East Turkestan: From Unknown to Nobel Nominee
Kadeer, 58, an ethnic Uighur jailed for more than five years in China for providing state secrets to foreigners before her exile, won a Rafto Prize for human rights in Norway in 2004 and has been nominated for the Nobel Peace Prize this year.
"Rebiya Kadeer champions the rights of western
"Kadeer has also used her resources as founder and director of a large trading company in northwestern
This year's winner is due to be announced in
Four Rafto laureates have gone on to win the Nobel prize. Only 12 women have won since 1901, upsetting many feminists.
The director of the Norwegian Nobel Institute, Geir Lundestad, said in 2001 the committee should "sooner rather than later" speak out about the lack of democratic rights in
Kadeer, a one-time laundress, was little known outside
"Rebiya has undisputed legitimacy and the capacity of uniting Uighurs in exile," said Nicholas Bequelin, a
Kadeer, president of the Uighur American Association, is tipped to be elected president of the World Uighur Congress in October, a source close to her said.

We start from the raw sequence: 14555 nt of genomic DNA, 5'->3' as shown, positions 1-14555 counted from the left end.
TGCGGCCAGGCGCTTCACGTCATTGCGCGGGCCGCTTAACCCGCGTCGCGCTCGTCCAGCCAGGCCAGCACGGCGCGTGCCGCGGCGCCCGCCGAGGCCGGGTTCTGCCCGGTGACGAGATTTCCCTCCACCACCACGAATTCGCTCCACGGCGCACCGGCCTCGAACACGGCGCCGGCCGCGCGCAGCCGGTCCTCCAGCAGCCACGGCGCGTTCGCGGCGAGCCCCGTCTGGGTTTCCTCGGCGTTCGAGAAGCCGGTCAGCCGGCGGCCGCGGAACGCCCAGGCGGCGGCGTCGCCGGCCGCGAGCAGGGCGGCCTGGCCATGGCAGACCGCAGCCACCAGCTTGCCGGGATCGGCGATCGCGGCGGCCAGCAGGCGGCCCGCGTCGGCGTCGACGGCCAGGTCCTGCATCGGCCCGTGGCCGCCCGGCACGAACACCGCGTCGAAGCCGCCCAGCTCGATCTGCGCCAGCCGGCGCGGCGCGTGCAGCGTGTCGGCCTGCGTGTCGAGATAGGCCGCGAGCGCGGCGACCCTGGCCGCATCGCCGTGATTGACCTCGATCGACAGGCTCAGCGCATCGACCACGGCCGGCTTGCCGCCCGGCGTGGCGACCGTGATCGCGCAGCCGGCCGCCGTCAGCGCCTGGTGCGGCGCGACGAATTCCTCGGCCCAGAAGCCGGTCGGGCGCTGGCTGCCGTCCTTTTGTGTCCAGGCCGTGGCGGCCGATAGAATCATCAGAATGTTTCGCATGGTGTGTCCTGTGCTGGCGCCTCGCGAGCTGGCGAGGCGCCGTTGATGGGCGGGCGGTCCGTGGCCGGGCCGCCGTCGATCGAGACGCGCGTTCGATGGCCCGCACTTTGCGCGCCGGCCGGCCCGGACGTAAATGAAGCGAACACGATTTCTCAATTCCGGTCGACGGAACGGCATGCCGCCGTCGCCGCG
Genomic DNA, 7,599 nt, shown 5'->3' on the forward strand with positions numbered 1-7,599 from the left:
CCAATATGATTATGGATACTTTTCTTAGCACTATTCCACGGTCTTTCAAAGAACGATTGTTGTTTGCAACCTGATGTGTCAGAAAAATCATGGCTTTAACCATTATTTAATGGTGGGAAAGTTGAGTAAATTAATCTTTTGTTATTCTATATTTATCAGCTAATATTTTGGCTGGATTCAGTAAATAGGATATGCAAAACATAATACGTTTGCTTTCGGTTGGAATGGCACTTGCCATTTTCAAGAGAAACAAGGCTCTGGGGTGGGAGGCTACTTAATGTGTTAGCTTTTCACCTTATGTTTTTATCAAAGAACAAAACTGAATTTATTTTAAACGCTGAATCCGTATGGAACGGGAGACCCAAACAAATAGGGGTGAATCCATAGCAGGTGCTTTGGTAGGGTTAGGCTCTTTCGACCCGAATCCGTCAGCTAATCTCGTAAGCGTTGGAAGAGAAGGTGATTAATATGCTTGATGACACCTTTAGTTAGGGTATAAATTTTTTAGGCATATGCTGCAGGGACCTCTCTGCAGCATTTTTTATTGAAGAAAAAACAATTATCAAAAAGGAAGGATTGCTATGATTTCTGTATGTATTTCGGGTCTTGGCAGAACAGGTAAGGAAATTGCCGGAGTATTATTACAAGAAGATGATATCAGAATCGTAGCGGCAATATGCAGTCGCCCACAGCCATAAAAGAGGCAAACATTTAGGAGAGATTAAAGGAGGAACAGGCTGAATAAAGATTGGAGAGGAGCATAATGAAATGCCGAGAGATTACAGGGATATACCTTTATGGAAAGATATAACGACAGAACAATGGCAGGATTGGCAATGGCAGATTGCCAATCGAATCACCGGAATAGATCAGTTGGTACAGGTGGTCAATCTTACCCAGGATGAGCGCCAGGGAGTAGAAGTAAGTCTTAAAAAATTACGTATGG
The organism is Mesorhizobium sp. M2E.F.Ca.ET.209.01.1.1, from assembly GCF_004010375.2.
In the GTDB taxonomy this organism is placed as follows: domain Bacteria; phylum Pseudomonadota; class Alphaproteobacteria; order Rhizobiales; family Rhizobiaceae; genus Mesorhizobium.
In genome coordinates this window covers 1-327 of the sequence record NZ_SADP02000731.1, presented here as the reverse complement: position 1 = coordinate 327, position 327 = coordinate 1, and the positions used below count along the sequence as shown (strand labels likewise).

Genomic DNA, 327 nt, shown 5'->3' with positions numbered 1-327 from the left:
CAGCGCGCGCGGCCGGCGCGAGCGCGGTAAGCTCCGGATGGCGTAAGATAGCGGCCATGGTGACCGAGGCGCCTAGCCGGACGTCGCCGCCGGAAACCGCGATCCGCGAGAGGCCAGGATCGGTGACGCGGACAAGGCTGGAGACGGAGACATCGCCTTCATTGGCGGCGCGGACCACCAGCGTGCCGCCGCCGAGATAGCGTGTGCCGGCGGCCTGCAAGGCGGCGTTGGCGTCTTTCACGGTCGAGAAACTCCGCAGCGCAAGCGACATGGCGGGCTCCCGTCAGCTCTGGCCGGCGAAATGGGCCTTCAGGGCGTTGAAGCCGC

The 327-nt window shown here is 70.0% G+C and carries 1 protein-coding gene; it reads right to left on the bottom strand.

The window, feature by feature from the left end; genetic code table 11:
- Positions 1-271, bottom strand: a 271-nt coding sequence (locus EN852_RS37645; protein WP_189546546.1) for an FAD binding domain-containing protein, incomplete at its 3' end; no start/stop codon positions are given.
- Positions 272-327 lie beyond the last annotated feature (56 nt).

Her biography in German, "A Woman's Struggle against the Dragon," will be published next year.
The Chinese Foreign Ministry had no immediate comment on the nomination but denounced Kadeer for "frequently engaging in anti-Chinese splittist activities."
"This kind of person is not qualified to represent Chinese Uighurs," the ministry spokesman's office said in a statement.
But human rights groups say
Kadeer was once a member of the top advisory body to
Her assets were worth 270 million yuan ($33.8 million) at the time of her arrest but her trading firm and other businesses in real estate are now almost bankrupt due to official harassment.
She said two of her sons were beaten up by Chinese police when they were detained in June and accused of tax evasion. The whereabouts of a third son who faces subversion charges are unknown and a daughter has been put under house arrest.
"Wang Lequan rushed to arrest my sons but
Kadeer pledged to champion the rights of Uighur women and children at any cost, lamenting that many girls ended up working as prostitutes in Chinese cities and boys became thieves or pickpockets.
"I'm ready to pay the price," she said. "The more the Chinese government tries to destroy me, the more respect and influence I will have from my people."